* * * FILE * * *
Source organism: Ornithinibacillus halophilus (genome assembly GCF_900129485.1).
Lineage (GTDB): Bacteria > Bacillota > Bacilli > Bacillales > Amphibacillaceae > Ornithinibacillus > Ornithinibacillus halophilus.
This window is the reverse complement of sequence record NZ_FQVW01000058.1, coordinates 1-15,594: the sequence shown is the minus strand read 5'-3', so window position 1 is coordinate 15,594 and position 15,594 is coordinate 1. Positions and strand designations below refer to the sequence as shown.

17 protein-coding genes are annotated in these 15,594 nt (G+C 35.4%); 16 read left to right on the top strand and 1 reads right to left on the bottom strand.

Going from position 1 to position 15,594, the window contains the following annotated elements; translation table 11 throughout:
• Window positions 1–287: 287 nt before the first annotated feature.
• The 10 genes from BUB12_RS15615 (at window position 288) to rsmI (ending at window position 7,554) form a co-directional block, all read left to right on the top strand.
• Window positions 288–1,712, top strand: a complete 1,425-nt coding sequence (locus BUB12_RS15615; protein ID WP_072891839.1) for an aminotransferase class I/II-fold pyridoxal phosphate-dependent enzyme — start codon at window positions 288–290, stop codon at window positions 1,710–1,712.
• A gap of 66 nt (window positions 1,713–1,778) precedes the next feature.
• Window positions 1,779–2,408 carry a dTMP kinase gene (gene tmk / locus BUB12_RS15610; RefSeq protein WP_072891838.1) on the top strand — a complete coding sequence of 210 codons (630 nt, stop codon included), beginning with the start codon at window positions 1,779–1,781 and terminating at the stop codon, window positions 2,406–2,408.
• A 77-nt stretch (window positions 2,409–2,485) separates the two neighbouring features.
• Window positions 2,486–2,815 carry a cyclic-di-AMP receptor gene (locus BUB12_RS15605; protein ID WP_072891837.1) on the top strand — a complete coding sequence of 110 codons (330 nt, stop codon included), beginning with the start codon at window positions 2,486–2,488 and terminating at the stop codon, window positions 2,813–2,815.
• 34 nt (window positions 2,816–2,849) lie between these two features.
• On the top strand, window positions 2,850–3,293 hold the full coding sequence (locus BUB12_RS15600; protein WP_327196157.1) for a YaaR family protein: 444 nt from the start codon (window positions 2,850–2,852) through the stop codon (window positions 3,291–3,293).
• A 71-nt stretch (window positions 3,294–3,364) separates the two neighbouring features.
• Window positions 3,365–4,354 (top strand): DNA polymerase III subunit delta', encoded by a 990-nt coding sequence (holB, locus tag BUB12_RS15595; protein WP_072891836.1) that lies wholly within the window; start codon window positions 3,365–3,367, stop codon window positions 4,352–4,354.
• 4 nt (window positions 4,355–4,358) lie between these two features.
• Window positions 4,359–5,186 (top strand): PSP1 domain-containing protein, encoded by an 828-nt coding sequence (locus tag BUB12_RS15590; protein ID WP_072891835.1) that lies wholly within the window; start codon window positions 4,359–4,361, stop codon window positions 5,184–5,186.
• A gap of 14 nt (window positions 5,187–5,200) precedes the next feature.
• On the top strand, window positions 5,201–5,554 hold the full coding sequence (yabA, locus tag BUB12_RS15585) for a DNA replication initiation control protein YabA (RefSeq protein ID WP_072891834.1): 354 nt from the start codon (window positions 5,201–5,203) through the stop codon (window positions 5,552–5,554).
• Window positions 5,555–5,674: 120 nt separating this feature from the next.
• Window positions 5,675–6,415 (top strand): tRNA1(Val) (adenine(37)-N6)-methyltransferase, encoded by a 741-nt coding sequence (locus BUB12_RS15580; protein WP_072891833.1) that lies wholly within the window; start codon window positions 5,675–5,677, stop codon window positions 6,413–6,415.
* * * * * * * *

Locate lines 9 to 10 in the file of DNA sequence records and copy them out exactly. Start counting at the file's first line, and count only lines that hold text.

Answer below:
• A gap of 66 nt (window positions 1,713–1,778) precedes the next feature.
• Window positions 1,779–2,408 carry a dTMP kinase gene (gene tmk / locus BUB12_RS15610; RefSeq protein WP_072891838.1) on the top strand — a complete coding sequence of 210 codons (630 nt, stop codon included), beginning with the start codon at window positions 1,779–1,781 and terminating at the stop codon, window positions 2,406–2,408.